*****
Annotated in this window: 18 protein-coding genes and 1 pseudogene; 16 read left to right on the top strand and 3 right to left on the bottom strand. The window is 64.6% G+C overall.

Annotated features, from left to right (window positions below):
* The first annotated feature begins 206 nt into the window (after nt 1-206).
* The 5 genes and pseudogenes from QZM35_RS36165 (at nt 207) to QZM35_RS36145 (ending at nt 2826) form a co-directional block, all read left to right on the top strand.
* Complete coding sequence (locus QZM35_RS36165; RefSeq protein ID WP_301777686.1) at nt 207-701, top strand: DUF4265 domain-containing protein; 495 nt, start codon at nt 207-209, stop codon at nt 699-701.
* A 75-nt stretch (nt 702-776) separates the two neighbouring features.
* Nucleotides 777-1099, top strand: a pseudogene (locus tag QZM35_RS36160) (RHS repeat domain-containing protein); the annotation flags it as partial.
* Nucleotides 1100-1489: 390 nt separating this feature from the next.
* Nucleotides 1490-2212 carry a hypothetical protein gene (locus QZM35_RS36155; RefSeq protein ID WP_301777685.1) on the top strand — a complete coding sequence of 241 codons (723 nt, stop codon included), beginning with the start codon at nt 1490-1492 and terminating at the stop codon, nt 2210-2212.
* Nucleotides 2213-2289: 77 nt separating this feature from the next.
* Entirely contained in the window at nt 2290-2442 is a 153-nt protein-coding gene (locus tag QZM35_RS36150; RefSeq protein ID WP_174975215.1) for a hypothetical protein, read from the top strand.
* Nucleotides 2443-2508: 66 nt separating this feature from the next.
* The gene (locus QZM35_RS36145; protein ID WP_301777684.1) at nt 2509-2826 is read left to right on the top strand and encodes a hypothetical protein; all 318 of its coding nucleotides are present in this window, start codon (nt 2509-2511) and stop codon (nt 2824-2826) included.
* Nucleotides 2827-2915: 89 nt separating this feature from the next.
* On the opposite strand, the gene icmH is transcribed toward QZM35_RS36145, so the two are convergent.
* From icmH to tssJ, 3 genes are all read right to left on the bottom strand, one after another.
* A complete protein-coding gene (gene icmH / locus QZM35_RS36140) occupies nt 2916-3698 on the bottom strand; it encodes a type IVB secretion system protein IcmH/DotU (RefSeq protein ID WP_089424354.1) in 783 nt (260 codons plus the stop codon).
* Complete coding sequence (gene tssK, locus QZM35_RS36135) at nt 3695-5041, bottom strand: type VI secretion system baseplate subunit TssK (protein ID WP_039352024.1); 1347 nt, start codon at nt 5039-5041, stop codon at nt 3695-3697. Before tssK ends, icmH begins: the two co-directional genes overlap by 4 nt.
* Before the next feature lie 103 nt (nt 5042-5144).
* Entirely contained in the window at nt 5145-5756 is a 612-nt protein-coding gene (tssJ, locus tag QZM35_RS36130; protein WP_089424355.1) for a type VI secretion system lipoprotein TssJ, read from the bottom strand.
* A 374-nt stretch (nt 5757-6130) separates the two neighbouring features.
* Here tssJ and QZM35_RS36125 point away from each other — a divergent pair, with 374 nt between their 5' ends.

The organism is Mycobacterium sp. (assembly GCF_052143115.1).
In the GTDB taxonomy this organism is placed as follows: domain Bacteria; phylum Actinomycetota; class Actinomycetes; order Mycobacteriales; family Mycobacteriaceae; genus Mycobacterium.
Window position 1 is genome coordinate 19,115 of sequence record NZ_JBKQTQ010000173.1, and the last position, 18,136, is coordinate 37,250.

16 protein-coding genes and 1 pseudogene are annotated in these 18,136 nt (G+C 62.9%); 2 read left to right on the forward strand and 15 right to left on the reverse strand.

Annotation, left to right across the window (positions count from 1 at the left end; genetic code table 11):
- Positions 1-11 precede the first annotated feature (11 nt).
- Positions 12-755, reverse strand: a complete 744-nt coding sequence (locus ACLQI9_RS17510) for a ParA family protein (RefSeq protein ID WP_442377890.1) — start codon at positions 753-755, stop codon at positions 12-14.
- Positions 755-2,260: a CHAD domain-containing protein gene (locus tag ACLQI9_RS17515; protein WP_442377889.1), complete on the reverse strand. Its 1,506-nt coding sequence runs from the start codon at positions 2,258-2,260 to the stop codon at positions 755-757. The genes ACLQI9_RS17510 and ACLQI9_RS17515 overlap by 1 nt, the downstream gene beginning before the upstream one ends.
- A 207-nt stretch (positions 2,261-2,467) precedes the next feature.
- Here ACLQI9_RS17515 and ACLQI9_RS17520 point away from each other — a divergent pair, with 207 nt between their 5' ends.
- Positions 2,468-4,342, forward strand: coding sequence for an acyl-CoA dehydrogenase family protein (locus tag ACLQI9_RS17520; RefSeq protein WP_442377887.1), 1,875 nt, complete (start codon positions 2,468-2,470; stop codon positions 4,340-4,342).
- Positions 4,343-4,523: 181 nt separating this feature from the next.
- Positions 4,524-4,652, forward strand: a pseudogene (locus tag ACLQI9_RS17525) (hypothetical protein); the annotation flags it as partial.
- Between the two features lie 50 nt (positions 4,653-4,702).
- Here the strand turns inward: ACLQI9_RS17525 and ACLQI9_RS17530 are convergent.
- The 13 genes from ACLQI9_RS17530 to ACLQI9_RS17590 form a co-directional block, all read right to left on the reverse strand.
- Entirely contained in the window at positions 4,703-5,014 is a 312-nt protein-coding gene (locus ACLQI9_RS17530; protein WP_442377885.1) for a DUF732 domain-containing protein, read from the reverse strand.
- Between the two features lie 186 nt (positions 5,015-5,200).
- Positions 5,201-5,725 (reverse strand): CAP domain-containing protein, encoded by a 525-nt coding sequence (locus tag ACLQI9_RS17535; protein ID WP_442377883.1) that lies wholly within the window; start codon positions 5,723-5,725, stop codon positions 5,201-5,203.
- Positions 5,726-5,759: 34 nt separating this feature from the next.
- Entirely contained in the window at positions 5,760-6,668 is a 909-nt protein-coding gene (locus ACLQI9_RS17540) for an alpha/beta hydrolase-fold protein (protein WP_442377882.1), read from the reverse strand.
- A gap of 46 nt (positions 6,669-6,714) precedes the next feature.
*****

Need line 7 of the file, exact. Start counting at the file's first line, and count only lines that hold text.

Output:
* Nucleotides 777-1099, top strand: a pseudogene (locus tag QZM35_RS36160) (RHS repeat domain-containing protein); the annotation flags it as partial.